Hartenstein, 63, had led the Los Angeles Times since 2008, leading the newspaper, and later Tribune Co. (which will change its name to Tribune Media on Monday), during a four-year stay in Chapter 11 bankruptcy.
“It’s been an interesting journey,” Hartenstein said. “It’s one that I can look back on here, not only on Monday but for years to come, that speaks to the power of the various Tribune brands in their marketplace. I salute the women and men of Tribune Co., wherever they are — markets big, medium and small — for staying with it.”
A satellite TV pioneer, Hartenstein graduated with a bachelor's degree in aerospace engineering and math from California State Polytechnic University at Pomona in 1972 and added a master's degree in applied mechanics from Caltech. He started his career at California-based satellite company Hughes Electronics Corp., which was later acquired by General Motors.
In 1990, he was named to head a Hughes subsidiary developing direct-to-home satellite TV service, and four years later launched DirecTV, revolutionizing the subscription television landscape. He was named chairman and CEO in 2001, serving in that role until 2004, after GM sold its controlling stake in DirecTV to News Corp.
While publishing may not be rocket science, he was recruited by then-Tribune Co. Chairman Sam Zell to become publisher of the Los Angeles Times in August 2008 -- less than four months before the company filed for Chapter 11 bankruptcy. Hartenstein stayed the course and played an instrumental role in its reorganization and emergence under new owners.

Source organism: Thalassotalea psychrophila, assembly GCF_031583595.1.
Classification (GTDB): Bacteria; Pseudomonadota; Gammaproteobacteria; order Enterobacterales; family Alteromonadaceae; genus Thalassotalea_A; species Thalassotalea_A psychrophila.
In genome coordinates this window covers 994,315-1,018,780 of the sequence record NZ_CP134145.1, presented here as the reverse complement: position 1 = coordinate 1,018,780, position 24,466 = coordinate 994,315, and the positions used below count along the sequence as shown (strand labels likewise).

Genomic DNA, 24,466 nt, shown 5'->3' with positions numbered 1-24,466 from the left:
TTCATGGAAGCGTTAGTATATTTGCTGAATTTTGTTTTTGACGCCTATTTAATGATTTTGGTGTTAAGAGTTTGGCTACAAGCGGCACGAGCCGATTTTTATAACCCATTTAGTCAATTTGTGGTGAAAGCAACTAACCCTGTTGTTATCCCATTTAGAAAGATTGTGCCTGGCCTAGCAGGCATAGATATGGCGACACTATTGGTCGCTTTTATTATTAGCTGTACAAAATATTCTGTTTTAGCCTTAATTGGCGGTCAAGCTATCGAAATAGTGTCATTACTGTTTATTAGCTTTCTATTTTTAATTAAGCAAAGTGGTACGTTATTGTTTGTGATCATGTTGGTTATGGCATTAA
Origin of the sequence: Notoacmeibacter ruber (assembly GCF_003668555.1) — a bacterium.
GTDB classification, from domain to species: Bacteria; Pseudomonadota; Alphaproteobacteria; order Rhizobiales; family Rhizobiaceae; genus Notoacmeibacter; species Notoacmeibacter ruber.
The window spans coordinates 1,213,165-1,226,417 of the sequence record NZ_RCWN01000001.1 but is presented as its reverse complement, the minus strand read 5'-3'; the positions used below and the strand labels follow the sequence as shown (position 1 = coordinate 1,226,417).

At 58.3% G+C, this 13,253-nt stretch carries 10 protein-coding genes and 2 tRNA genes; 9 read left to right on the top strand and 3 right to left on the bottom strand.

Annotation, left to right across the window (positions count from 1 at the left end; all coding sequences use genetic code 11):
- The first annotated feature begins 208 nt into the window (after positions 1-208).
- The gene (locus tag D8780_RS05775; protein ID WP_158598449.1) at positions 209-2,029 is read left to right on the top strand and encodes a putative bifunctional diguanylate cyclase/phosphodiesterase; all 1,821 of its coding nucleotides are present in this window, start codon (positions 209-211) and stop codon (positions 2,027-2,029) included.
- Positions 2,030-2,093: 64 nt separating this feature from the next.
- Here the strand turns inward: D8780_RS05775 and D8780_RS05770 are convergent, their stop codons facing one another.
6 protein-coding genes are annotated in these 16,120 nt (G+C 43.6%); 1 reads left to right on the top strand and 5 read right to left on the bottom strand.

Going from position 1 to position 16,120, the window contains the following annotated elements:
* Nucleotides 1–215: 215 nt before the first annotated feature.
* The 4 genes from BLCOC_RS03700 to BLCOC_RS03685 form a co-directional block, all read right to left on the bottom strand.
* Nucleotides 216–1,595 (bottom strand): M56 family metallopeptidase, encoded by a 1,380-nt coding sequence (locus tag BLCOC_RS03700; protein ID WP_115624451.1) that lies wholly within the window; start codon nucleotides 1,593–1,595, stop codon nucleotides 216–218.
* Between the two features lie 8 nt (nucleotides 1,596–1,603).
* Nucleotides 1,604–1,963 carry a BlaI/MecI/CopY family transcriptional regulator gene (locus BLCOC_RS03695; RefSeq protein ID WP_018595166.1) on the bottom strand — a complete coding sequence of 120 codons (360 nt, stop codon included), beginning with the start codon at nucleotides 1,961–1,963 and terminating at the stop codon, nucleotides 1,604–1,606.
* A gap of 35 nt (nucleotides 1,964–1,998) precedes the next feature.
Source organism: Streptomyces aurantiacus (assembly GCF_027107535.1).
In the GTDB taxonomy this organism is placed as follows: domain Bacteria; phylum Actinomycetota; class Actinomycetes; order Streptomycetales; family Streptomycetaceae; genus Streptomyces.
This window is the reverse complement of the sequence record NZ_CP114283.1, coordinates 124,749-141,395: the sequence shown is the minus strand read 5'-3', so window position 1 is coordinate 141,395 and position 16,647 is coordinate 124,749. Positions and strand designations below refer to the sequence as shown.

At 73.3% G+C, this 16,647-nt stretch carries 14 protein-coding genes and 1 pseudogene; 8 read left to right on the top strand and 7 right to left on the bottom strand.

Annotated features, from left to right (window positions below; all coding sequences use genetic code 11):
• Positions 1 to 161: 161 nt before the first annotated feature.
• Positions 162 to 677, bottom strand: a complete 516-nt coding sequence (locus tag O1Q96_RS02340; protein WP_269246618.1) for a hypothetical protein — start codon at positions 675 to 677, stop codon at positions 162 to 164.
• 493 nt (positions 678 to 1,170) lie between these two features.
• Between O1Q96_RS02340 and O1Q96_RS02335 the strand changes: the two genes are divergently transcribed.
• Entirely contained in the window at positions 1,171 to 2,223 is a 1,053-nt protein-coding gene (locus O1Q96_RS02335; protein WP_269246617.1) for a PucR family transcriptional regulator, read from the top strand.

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Excerpt from Crain's Chicago Business
Pharmaceutical researchers trying to create medications begin by testing each variation for signs of effectiveness. Using automated machines, they can screen as many as 1,000 molecules a day.
Milan Mrksich can do 100 times better than that. A biomedical engineer and chemical biologist at Northwestern University, he has developed a process that can assess up to 100,000 compounds a day. He calls his turbocharged tool Samdi, for self-assembled monolayers for desorption ionization. He also has a startup, Samdi Tech Inc., that will run these tests for a fee for academic and commercial researchers.
"Samdi is the first label-free assay that can be performed at high throughput," Mr. Mrksich says.
Emre Toker (BS ’84) has been appointed managing director of the Skandalaris Center for Entrepreneurial Studies at Washington University in St. Louis. Toker most recently served as entrepreneurship senior mentor-in-residence at the University of Arizona’s Eller College of Management.
An accomplished entrepreneur, Toker is the founder or co-founder of five Arizona- and California-based technology companies.
“We are ecstatic that Emre Toker has accepted our offer to lead the Skandalaris Center,” said the university's provost H. Holden Thorp (PhD ’89), also a graduate of Caltech. “With his passion for innovation and proven ability to develop, nurture and successfully launch startup enterprises, I am certain that he has the vision and ability to harness the creative energy of the university and the community to further our efforts to become a vibrant hub for entrepreneurship.”